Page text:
Catch and Release

A new addition to the list of activities available to Wranglers is storytelling. Okay, it’s not storytelling. It is fishing, but that’s the same thing, right?

Blue spincast reels and red tackle box

Thanks to the generosity of our neighbor, Ranger Oilfield Products, the Wranglers can now learn how to fish at the beautiful, stocked, easy-to-access lake on the company’s campus. The class is called Catch and Release, and the first fishing trip occurred in early June.

Adults with disabilities enjoying fishing

Colt is already hooked on fishing, all puns intended, even though he has not yet had a chance to take one of the trips. His taste for angling in pursuit of Micropterus salmoides (largemouth bass) now whetted, he proudly announced, “I got a new fishing rod. It is long, six-foot eight, and has a camouflage pattern. I will let others borrow it if they want.”

There will be plenty of opportunities for him and others to use it. According to Nicole Martinez, day program coordinator, “We have had to juggle our schedule a lot because of the rain and muddy conditions, but there is a lot of interest among the Wranglers to wet a line.” 

Adults with disabilities enjoying fishing

Debbie Rigsby, a direct support professional who works with our Wranglers IIs (clients who need more assistance and attention), took them on the first fishing trip.  “Even with their short attention spans, they had a lot of fun. We enjoyed taking fish off their hooks for them and rebaiting because we knew they were about to have fun catching another soon,” she said.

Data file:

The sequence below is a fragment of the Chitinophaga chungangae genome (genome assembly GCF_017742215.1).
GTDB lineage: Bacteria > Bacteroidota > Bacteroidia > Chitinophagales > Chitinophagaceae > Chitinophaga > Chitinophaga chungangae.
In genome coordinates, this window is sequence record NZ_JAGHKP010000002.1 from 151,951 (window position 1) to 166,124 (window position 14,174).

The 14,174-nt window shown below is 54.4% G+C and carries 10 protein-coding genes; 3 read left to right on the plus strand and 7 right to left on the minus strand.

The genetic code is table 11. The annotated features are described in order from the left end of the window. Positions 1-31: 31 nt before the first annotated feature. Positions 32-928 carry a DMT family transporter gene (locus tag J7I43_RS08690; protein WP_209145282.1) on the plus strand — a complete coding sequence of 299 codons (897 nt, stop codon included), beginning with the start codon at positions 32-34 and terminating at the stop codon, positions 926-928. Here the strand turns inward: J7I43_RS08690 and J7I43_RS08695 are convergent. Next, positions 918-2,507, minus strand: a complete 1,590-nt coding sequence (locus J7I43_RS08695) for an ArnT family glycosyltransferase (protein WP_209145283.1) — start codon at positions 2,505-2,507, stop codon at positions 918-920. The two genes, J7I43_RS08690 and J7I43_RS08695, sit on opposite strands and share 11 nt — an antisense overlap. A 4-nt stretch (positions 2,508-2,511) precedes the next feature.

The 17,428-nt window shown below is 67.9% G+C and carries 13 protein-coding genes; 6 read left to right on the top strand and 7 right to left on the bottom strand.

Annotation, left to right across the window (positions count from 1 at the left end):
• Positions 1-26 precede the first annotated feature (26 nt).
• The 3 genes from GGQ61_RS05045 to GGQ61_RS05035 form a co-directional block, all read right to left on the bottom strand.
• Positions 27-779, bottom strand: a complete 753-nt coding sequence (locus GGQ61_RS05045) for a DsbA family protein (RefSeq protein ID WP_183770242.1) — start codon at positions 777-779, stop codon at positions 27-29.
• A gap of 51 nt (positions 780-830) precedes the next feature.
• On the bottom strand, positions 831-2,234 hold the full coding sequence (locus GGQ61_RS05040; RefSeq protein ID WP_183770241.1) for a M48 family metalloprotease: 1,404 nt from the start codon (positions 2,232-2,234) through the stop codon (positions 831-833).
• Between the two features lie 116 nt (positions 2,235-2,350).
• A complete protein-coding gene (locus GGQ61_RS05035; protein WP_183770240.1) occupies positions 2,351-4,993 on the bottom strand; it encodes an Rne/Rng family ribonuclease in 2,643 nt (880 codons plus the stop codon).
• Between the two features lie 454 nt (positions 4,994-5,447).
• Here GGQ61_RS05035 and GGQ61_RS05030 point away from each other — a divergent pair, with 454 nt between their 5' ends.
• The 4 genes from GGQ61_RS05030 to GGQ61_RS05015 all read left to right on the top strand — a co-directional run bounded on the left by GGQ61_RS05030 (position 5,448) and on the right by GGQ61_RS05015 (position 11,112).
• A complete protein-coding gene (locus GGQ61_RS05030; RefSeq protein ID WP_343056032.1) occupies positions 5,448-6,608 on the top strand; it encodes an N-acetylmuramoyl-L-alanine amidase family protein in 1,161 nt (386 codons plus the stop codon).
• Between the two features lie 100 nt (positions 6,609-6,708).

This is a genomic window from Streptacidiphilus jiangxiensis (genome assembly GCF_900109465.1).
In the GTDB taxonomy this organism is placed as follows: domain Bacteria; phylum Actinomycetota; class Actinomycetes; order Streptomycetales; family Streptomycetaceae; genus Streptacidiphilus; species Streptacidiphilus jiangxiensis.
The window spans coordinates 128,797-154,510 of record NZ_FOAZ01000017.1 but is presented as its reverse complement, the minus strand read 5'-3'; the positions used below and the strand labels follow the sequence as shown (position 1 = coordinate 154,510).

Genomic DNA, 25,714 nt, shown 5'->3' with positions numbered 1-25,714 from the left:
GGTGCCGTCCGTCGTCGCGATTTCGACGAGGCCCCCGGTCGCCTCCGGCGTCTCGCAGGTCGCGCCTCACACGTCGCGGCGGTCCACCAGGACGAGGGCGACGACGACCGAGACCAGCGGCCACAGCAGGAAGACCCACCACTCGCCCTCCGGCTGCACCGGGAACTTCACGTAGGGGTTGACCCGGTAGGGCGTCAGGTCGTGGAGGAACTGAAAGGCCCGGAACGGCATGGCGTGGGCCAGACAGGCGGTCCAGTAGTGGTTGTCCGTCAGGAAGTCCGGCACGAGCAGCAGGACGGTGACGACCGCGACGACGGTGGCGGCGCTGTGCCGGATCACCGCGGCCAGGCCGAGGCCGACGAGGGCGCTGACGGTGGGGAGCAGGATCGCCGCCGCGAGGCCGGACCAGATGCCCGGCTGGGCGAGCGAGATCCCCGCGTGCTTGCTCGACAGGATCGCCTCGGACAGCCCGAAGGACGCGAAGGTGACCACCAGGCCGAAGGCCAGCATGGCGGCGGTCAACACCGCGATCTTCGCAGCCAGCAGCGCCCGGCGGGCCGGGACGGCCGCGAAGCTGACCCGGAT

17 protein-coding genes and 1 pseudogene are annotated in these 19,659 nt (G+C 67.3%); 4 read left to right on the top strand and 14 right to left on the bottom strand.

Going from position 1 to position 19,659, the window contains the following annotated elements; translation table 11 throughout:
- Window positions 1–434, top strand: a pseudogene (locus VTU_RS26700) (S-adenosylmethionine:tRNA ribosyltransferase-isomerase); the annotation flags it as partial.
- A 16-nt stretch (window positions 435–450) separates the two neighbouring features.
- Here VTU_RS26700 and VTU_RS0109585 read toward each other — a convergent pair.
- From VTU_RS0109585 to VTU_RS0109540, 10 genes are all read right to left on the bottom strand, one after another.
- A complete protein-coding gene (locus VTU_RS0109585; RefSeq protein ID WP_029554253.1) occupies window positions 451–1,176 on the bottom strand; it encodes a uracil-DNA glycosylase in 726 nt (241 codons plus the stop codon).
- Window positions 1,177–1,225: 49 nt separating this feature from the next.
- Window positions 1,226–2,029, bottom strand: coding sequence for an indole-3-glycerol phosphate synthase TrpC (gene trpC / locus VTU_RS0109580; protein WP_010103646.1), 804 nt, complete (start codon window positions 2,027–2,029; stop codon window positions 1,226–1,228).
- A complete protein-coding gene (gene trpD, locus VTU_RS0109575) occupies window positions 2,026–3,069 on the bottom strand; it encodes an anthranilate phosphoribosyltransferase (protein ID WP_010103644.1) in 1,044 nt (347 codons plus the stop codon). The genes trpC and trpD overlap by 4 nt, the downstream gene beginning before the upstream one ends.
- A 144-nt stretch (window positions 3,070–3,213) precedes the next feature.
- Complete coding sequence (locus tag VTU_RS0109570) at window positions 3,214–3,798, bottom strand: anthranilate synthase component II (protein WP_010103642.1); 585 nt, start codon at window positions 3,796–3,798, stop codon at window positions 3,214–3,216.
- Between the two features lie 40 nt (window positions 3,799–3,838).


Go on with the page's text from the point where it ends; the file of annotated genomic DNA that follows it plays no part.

Several more fishing trips are on the schedule for the summer. As the trips continue, the stories of the ones that got away will certainly become more and more creative. Matt Harughty, director of sales for Ranger Oilfield Products, assured that there are some beauties in the retention pond turned catch-and-release fishing lake. “I hope I’m there the day a Wrangler gets a really nice one,” Matt said. “I’m sure the expression on their face will be priceless.”


From farm to table…well, almost

From farm to table…well, almost. New Danville Wranglers have been busy growing various vegetables in the recently re-started aquaponics program. The “Freeze of 2021” took a toll on the fish used in the program (luckily the plants were fine!), even though they were in our heated greenhouse. Our operation is back in business, and one of the first products to make it to market is basil that is grown here. We sell the basil at our re-sale store, Jazzy Junque that is located in the south end of Outlets at Conroe. Store staff members tell us that the basil sells fast!  We look forward to making more of our herbs and vegetables available as the program expands.

“Farm to table” usually refers to fruit and vegetables that are sold directly by the producer to the purchaser. With the rise of farmer’s markets and co-ops, the opportunities for consumers to buy fresh produce directly from the farmers are increasing.

Thanks to the volunteer efforts of many, spearheaded by Mike Bodmand, and the Montgomery County Master Gardeners (MCMG), New Danville was able to begin growing vegetables in an aquaponics set up in our greenhouse. MCMG’s aquaponics group was interested in expanding their skills, and setting up a near-commercial scale system in New Danville’s greenhouse provided a perfect opportunity.

We hope to be able to scale up enough with aquaponics and outdoor gardens sufficiently enough to attend nearby farmers’ markets in the future. 

A special thanks to the MCMG Aquaponics Group construction crew for their time and talents: Mike Cooley, Fred Nash, Jason Hayes, Theresa Gunlock, Steven Lumbley, Ginny Bodman and Mike Bodman.

 




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